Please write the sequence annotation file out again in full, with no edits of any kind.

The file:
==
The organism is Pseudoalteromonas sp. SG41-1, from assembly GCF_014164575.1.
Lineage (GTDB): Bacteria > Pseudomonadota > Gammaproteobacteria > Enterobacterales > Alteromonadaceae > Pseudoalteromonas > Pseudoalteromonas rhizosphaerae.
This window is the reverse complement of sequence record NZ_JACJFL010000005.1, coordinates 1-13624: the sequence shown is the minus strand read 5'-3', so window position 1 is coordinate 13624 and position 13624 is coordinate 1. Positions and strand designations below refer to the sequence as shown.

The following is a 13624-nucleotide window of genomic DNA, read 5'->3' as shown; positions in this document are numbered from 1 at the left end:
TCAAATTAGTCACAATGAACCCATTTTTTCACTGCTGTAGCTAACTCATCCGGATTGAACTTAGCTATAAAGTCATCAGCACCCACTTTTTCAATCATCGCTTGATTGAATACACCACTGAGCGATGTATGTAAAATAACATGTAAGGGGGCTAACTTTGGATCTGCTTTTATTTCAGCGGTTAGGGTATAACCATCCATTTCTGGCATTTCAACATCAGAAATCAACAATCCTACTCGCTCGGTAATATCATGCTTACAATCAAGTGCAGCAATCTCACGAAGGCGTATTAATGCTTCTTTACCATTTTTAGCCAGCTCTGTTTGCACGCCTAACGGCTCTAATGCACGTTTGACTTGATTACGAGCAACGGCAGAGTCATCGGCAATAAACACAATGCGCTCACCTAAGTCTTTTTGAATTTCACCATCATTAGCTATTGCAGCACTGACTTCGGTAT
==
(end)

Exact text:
The organism is Pseudoalteromonas sp. SG41-1, from assembly GCF_014164575.1.
Lineage (GTDB): Bacteria > Pseudomonadota > Gammaproteobacteria > Enterobacterales > Alteromonadaceae > Pseudoalteromonas > Pseudoalteromonas rhizosphaerae.
This window is the reverse complement of sequence record NZ_JACJFL010000005.1, coordinates 1-13624: the sequence shown is the minus strand read 5'-3', so window position 1 is coordinate 13624 and position 13624 is coordinate 1. Positions and strand designations below refer to the sequence as shown.

The following is a 13624-nucleotide window of genomic DNA, read 5'->3' as shown; positions in this document are numbered from 1 at the left end:
TCAAATTAGTCACAATGAACCCATTTTTTCACTGCTGTAGCTAACTCATCCGGATTGAACTTAGCTATAAAGTCATCAGCACCCACTTTTTCAATCATCGCTTGATTGAATACACCACTGAGCGATGTATGTAAAATAACATGTAAGGGGGCTAACTTTGGATCTGCTTTTATTTCAGCGGTTAGGGTATAACCATCCATTTCTGGCATTTCAACATCAGAAATCAACAATCCTACTCGCTCGGTAATATCATGCTTACAATCAAGTGCAGCAATCTCACGAAGGCGTATTAATGCTTCTTTACCATTTTTAGCCAGCTCTGTTTGCACGCCTAACGGCTCTAATGCACGTTTGACTTGATTACGAGCAACGGCAGAGTCATCGGCAATAAACACAATGCGCTCACCTAAGTCTTTTTGAATTTCACCATCATTAGCTATTGCAGCACTGACTTCGGTAT